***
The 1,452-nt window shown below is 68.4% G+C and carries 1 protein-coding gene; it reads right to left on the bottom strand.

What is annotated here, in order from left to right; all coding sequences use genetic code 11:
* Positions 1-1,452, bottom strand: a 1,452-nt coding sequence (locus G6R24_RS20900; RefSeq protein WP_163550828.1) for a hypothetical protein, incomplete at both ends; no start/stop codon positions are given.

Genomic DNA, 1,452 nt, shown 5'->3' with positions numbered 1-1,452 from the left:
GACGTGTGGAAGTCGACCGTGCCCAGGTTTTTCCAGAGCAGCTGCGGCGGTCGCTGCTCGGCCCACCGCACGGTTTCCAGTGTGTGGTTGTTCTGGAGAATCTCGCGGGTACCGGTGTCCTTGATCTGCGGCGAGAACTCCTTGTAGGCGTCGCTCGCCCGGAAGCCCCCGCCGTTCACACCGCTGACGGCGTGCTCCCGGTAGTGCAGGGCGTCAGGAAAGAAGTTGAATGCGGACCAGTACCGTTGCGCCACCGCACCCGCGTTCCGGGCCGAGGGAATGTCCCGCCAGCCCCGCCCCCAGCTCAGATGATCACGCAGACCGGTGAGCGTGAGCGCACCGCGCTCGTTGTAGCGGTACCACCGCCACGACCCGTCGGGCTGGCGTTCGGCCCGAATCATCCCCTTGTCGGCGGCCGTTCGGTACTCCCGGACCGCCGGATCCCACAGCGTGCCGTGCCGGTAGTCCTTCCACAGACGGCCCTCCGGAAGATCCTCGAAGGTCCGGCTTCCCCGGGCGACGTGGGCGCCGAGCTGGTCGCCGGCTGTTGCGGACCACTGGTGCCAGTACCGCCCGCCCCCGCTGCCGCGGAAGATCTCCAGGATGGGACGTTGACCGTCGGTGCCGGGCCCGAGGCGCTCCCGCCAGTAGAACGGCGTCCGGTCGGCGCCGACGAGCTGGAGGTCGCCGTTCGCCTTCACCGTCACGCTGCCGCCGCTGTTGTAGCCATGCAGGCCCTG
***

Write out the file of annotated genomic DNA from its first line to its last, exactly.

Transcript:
The 1,452-nt window shown below is 68.4% G+C and carries 1 protein-coding gene; it reads right to left on the bottom strand.

What is annotated here, in order from left to right; all coding sequences use genetic code 11:
* Positions 1-1,452, bottom strand: a 1,452-nt coding sequence (locus G6R24_RS20900; RefSeq protein WP_163550828.1) for a hypothetical protein, incomplete at both ends; no start/stop codon positions are given.

Genomic DNA, 1,452 nt, shown 5'->3' with positions numbered 1-1,452 from the left:
GACGTGTGGAAGTCGACCGTGCCCAGGTTTTTCCAGAGCAGCTGCGGCGGTCGCTGCTCGGCCCACCGCACGGTTTCCAGTGTGTGGTTGTTCTGGAGAATCTCGCGGGTACCGGTGTCCTTGATCTGCGGCGAGAACTCCTTGTAGGCGTCGCTCGCCCGGAAGCCCCCGCCGTTCACACCGCTGACGGCGTGCTCCCGGTAGTGCAGGGCGTCAGGAAAGAAGTTGAATGCGGACCAGTACCGTTGCGCCACCGCACCCGCGTTCCGGGCCGAGGGAATGTCCCGCCAGCCCCGCCCCCAGCTCAGATGATCACGCAGACCGGTGAGCGTGAGCGCACCGCGCTCGTTGTAGCGGTACCACCGCCACGACCCGTCGGGCTGGCGTTCGGCCCGAATCATCCCCTTGTCGGCGGCCGTTCGGTACTCCCGGACCGCCGGATCCCACAGCGTGCCGTGCCGGTAGTCCTTCCACAGACGGCCCTCCGGAAGATCCTCGAAGGTCCGGCTTCCCCGGGCGACGTGGGCGCCGAGCTGGTCGCCGGCTGTTGCGGACCACTGGTGCCAGTACCGCCCGCCCCCGCTGCCGCGGAAGATCTCCAGGATGGGACGTTGACCGTCGGTGCCGGGCCCGAGGCGCTCCCGCCAGTAGAACGGCGTCCGGTCGGCGCCGACGAGCTGGAGGTCGCCGTTCGCCTTCACCGTCACGCTGCCGCCGCTGTTGTAGCCATGCAGGCCCTG